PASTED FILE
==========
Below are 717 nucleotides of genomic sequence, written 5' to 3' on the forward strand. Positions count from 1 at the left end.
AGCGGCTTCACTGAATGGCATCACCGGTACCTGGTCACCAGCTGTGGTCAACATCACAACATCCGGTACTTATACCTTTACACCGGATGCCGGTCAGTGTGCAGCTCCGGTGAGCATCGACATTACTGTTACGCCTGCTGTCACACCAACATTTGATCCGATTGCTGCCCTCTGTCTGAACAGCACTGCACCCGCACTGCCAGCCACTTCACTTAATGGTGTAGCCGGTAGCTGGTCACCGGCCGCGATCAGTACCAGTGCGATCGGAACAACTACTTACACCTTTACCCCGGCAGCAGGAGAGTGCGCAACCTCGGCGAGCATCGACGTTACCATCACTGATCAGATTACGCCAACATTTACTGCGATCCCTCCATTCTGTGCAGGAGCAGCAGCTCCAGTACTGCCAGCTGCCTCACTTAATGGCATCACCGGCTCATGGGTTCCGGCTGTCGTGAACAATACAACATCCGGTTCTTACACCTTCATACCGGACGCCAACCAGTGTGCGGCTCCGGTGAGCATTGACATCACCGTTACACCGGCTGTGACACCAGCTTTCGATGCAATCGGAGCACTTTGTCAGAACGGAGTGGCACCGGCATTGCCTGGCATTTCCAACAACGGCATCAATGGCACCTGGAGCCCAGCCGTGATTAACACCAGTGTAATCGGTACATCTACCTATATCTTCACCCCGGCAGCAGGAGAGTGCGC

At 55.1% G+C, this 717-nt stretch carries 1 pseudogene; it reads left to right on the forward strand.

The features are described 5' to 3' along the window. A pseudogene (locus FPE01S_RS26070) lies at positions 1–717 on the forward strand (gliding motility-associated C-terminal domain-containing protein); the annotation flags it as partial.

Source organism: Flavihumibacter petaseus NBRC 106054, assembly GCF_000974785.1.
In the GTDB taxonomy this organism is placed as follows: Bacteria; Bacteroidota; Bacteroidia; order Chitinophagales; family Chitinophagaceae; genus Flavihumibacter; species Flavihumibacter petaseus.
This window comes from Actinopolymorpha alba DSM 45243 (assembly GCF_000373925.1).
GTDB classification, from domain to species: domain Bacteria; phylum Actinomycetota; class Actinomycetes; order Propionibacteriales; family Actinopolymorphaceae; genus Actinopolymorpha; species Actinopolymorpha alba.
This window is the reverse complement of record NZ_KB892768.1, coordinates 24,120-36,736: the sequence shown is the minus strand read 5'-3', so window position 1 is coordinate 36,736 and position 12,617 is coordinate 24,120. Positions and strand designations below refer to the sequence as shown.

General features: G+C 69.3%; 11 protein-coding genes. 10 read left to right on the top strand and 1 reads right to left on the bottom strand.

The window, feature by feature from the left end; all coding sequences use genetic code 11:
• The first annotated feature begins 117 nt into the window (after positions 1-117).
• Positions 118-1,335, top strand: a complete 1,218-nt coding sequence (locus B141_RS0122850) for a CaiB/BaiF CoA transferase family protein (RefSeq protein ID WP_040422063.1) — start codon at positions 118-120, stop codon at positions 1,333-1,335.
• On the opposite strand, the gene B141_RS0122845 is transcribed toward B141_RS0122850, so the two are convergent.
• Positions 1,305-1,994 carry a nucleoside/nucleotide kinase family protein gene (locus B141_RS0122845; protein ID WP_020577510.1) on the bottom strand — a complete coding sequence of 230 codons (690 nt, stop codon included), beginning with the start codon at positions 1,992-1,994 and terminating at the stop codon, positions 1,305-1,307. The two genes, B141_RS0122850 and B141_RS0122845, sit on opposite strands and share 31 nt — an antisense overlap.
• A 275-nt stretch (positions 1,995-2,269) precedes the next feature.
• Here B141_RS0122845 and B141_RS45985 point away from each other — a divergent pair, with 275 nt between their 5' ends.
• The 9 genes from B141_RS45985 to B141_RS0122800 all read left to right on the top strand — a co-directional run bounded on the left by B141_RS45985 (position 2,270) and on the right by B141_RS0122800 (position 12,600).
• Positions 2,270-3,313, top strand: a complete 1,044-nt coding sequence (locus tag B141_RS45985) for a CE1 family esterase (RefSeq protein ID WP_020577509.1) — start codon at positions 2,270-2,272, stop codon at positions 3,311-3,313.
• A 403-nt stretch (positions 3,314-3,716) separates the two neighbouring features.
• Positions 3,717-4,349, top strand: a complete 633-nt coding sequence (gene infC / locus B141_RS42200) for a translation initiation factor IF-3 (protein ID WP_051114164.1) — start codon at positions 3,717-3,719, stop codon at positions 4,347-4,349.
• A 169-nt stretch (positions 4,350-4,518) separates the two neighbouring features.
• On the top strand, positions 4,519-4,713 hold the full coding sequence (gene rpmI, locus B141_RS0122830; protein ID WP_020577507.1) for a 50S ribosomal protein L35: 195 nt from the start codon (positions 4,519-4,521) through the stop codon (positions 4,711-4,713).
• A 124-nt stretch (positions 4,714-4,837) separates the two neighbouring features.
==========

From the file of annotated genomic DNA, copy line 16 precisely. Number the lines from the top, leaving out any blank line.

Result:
• A 275-nt stretch (positions 1,995-2,269) precedes the next feature.